“2. The scope of ministry: all people [5:14-15].  The clause one has died for all, which eloquently expresses Christ’s love, is the gospel in summary. We acclaim the truth of this statement, because all Scripture testifies to it. That Christ died on Calvary’s cross is fact; that He died for all is gospel. But how do we explain the two terms for and all. The preposition for with reference to Christ’s death means substitution, as for example in the words of the institution of the Lord’s Supper, This is my blood of the covenant, which is poured out for many [Mark 14:24; Luke 22:20]. Christ gave His body for His followers [Luke 22:19; 1 Cor. 11:24]. He suffered and died for sinners [1 Peter 2:21; 3:18]; and He laid down His life for His own [1 John 3:16]. Hence, the fact that Christ lifted the curse from humanity through His death is indeed a summary of the gospel. Next, the adjective all occurs twice in this verse and once in verse 15. Does Paul have in mind that Christ died for every human being? Or is he referring to every believer? We can say that the atoning death of Christ is sufficient for all people but efficient for all true believers. Only those who appropriate Christ’s death in faith are included in the word all. If we look closely at the wording of verses 14 and 15, we notice that the expression all is modified by three persons or qualities: the governing love of Christ, the pronoun us, and those who live for Him. Christ died for all who believe in Him, for faith is an essential element in the believer’s redemption. To all true believers Christ extends His redeeming love. Although the pronoun us often refers to Paul and his co-workers, here it is broad enough to embrace all Christ’s followers. In addition, this text must be explained in harmony with similar passages [Rom. 5:18; 1 Cor. 15:22]. Only those who have true faith in Christ Jesus receive eternal life, are reconciled to God, and are justified. Those who have died with Christ are recipients of eternal life [Rom. 6:8]. They are the ones who are united with Him in His death and resurrection and are alive to God. Therefore all have died is a brief statement that appears self-evident, if not superfluous. But the statement is a continuation of the preceding clause: one has died for all. There the verb to die has a literal meaning that alludes to Christ’s physical death on the cross. Here that same verb may be taken in a figurative sense, namely, the removal of the curse of death [Gen. 2:17; 3:17-19; Gal. 3:13]. Hence, the death of all who died points to the death that Christ, as both their representative and substitute, experienced for all His people. I make three observations: Paul draws a consequence from the previous clause by saying therefore all have died; next, the Greek literally says “the all” to specify a particular group; and last, the verb died in this short clause shows the past tense and single action. The action occurred at Calvary but its significance is for the present. In other places, Paul pointedly states that God delivered His Son for us all [Rom. 8:32]; now he also seems to say, “Christ died for us all.” All who have died metaphorically at the cross died with Him, for Christ and His people are one body [1 Cor. 12:27; Eph. 1:23; Col. 1:18,24]. On the cross of Calvary, Christ Jesus delivered the deathblow to death and set His people free from the bondage of sin [Rom. 6:6-7]. And he died for all [15]. With the conjunction and, Paul repeats the words of verse 14. He returns to the literal use of the verb to die to indicate the death of Christ at Golgotha. But the short clause that features the word all is explained by a lengthy sentence: that those who live might no longer live for themselves. The purpose of Christ’s redemptive work is that His people, set free from the curse of sin, now enjoy life in fellowship with Him. They are no longer spiritually dead but are the recipients of new life in Christ. Selfish goals and ambitions are set aside, because believers’ purpose now is to live for the One who died for them. But for him who for their sake died and was raised. In Greek, the stress is on the phrase for their sake. Paul calls attention to this phrase and intends it as an explanation of the preceding clause. He states that Christ died and was raised for those people who now live for Him and produce spiritual fruit [Rom. 6:11; 7:4]. Through His death, Christ set them free from the power of this world. And through His resurrection, He places them under His dominion to have them serve Him as citizens in His kingdom. Lastly, the two concepts died and raised are intimately related to the phrase for their sake and govern it. It is one thing to say that Christ died as our substitute, but to say that He was raised as our substitute is inexact. Accordingly, with respect to His resurrection, Christ is our forerunner [Phil. 3:21]. God raised Him from the dead with the intent that we too shall be like Him. Christ is the firstfruits of the resurrection harvest [1 Cor. 15:20,49].” [Kistemaker, pp. 187-191].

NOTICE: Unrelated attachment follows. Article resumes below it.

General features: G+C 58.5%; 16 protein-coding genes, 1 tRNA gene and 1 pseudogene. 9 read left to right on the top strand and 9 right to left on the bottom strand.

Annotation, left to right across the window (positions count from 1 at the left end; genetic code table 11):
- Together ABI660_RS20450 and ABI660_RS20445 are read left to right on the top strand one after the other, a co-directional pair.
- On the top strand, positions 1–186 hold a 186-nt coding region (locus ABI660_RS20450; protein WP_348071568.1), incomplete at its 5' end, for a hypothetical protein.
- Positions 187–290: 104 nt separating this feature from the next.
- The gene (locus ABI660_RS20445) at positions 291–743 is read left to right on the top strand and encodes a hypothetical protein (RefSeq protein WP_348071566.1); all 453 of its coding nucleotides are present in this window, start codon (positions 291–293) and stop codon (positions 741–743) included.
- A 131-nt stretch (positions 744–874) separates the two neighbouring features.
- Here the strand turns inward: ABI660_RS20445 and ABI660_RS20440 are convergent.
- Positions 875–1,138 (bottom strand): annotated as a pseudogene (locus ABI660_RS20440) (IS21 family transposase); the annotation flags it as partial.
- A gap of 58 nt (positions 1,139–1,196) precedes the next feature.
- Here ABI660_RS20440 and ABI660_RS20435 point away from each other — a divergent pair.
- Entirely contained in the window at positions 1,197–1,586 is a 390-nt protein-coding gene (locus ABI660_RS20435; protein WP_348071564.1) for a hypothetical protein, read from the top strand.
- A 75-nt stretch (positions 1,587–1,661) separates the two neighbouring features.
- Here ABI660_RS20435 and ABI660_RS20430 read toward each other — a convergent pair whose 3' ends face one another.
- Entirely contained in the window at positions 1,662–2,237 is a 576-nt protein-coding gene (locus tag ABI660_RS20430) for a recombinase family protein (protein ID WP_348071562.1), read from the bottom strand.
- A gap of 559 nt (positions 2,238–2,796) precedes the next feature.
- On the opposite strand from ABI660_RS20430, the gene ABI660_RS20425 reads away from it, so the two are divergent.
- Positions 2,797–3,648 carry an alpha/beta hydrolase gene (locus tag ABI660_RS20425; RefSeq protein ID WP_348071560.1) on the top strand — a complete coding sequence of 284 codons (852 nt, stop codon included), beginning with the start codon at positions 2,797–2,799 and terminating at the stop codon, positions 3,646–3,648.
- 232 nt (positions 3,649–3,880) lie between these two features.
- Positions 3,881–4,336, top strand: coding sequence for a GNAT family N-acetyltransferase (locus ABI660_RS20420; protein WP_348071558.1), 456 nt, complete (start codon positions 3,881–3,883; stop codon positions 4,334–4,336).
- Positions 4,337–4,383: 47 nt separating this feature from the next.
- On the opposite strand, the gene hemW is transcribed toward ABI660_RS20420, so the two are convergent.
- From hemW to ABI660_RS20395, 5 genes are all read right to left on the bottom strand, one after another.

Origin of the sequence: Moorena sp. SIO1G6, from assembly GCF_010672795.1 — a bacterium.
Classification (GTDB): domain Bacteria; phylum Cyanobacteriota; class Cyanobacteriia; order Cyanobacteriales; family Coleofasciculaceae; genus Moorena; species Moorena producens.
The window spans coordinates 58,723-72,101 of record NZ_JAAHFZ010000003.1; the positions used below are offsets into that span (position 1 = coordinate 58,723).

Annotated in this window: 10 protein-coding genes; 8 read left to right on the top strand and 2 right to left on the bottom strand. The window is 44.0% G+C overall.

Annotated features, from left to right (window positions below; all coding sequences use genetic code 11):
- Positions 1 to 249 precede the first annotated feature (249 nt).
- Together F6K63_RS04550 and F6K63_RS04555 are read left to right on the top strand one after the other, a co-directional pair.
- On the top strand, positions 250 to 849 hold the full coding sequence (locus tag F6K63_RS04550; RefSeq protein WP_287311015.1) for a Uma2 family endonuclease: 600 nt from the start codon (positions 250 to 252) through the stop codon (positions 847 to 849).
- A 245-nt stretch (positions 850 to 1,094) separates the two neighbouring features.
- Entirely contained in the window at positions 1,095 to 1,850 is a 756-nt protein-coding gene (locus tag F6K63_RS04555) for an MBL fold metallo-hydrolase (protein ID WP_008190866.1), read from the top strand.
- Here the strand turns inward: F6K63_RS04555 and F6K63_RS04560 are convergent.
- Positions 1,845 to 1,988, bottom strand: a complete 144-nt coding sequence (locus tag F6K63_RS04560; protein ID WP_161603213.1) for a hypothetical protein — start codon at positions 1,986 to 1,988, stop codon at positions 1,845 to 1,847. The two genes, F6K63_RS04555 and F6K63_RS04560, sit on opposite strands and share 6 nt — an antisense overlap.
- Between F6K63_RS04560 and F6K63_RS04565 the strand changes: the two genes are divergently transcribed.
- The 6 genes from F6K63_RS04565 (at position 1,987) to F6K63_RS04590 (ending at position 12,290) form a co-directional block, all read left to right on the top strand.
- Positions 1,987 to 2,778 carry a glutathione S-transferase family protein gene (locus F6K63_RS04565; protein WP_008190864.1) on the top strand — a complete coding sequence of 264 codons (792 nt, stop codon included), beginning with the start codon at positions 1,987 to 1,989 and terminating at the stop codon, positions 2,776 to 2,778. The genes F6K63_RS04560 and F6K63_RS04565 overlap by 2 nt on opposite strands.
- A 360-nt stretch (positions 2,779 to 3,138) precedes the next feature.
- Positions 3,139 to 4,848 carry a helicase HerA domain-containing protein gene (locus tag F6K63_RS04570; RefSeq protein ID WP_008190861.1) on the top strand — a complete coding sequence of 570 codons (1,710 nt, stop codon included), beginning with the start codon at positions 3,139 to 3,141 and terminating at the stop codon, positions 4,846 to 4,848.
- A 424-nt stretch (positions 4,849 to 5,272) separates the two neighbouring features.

“3. The effects of ministry: new creation [5:16-17].  Twice in verses 15-16 the apostle uses the words no longer. This means that for the person who is now in Christ through the ministry of reconciliation certain things are no longer true. Such a person no longer lives for self [15], no longer regards Christ from a purely worldly point of view [16]. These things which are no longer true belong to the old which has gone, replaced by the new creation [17] which has now come [16]. Radical reorientation.  Paul’s Damascus Road experience changed the whole direction of his life. Even though he was an outwardly religious man, everything had revolved around him. Formerly he had lived an egocentric life as the center of his own universe. But from now on this is no longer true. He no longer lives to and for himself; now he lives to please the one who loved him, who died and was raised again for him. Christ, not Paul, is the new center of Paul’s universe; egocentricity has given way to Christocentricity. What Paul underwent through the Damascus Road event others come to as a result of the ministry of reconciliation. What ordinary believers experience is no less remarkable, since the human will is so entrenched in egocentricity. Radical insight.  Before the Damascus Road event Paul’s knowledge of Jesus had been according to the flesh, not in the sense of having known the historical Jesus, but of having a false and superficial view of Him. For Paul, Jesus had been a dangerous messianic pretender whose crucifixion was proof that He was indeed the accursed of God. But from now on, he writes, he no longer regards Christ in this way. It became clear, in an instant, that the glorified, crucified one could only be the Son of God who in death received God’s curse; not a false Messiah, but the divinely appointed agent through whom forgiveness and reconciliation would be mediated to sinful humanity. How shallow and erroneous Paul’s earlier views of Jesus were compared with the new and profound appreciation of the unique figure who alone was qualified to die for all. Paul’s stern opposition to the new ministers arose out of his conviction that Christianity stood or fell depending on one’s view of the person and work of Jesus. False views of Jesus have been promoted throughout history, including in these present times. Such views must be as firmly opposed in our generation as they were then by Paul if the true gospel is to have its power to mediate salvation. A new creation.  While Paul’s reference to a new creation [17] summarizes the changes which occur within the life of any believer, these changes are dramatically focused within his own life. Love was now the controlling motive [14] in place of hate. Serving the one who died for him had taken the place of selfishness [15]. True understanding of Jesus, His identity and achievement, have replaced ignorance and error [16]. The apostle’s use of the vocabulary of the creation narratives of Genesis is striking. It is implied that unbelievers (as Paul had been), are blind [4:4] and live in a darkness analogous to the primal darkness of the first verses of the book of Genesis. Just as God spoke then, and there was light, so too God now speaks the gospel-word and once again there is light, though it is inward within the heart [4:6]. As by the agency of the word of God the world was made, so now, by the word of God, the message of reconciliation, people are remade. In expressing the great and profound changes that occur in the life of anyone who is in Christ Paul not only affirms that there is a new covenant [3:6], there is also a new creation; the old has passed away; behold, the new has come [17]. We should note, however, what is not said about the new creation. The new creation in no way immunizes people from life’s problems or pain. Since sin and its outworkings have not yet been abolished, everyone will continue to undergo, in varying degrees, difficulty and hardship. We are aware of the reality of the new creation through our new perception of Jesus and the accompanying, radical, Christ-centered lifestyle. But in this life we experience a process of edification or upbuilding which continues quietly and unseen throughout our lives until, at death, God presents us with a new home. When that occurs, the new creation, which to that point had been spiritual and psychological, will become physical and visible. The two aspects will be fused together in a perfect and indissoluble union.